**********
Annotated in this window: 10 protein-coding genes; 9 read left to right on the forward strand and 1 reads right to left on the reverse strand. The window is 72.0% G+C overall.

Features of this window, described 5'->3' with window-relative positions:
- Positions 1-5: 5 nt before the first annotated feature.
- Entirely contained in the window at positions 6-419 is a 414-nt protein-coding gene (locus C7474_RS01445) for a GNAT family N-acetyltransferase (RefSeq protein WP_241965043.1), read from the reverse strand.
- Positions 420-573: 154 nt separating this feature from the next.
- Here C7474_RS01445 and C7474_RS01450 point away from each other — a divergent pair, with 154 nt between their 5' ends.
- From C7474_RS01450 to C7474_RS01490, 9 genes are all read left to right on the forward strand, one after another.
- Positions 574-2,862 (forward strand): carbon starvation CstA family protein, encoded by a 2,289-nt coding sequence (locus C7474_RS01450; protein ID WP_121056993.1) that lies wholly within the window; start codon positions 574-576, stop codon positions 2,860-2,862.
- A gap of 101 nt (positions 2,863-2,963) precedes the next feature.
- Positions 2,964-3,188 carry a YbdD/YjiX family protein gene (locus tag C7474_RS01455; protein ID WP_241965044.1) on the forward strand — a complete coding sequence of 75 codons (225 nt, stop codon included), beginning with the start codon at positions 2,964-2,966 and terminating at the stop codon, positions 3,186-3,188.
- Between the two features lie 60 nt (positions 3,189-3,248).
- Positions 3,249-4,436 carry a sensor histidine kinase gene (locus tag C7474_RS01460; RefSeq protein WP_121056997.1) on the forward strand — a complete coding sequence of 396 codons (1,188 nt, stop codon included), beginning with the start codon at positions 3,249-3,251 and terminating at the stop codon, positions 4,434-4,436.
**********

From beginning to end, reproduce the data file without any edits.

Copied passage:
Annotated in this window: 10 protein-coding genes; 9 read left to right on the forward strand and 1 reads right to left on the reverse strand. The window is 72.0% G+C overall.

Features of this window, described 5'->3' with window-relative positions:
- Positions 1-5: 5 nt before the first annotated feature.
- Entirely contained in the window at positions 6-419 is a 414-nt protein-coding gene (locus C7474_RS01445) for a GNAT family N-acetyltransferase (RefSeq protein WP_241965043.1), read from the reverse strand.
- Positions 420-573: 154 nt separating this feature from the next.
- Here C7474_RS01445 and C7474_RS01450 point away from each other — a divergent pair, with 154 nt between their 5' ends.
- From C7474_RS01450 to C7474_RS01490, 9 genes are all read left to right on the forward strand, one after another.
- Positions 574-2,862 (forward strand): carbon starvation CstA family protein, encoded by a 2,289-nt coding sequence (locus C7474_RS01450; protein ID WP_121056993.1) that lies wholly within the window; start codon positions 574-576, stop codon positions 2,860-2,862.
- A gap of 101 nt (positions 2,863-2,963) precedes the next feature.
- Positions 2,964-3,188 carry a YbdD/YjiX family protein gene (locus tag C7474_RS01455; protein ID WP_241965044.1) on the forward strand — a complete coding sequence of 75 codons (225 nt, stop codon included), beginning with the start codon at positions 2,964-2,966 and terminating at the stop codon, positions 3,186-3,188.
- Between the two features lie 60 nt (positions 3,189-3,248).
- Positions 3,249-4,436 carry a sensor histidine kinase gene (locus tag C7474_RS01460; RefSeq protein WP_121056997.1) on the forward strand — a complete coding sequence of 396 codons (1,188 nt, stop codon included), beginning with the start codon at positions 3,249-3,251 and terminating at the stop codon, positions 4,434-4,436.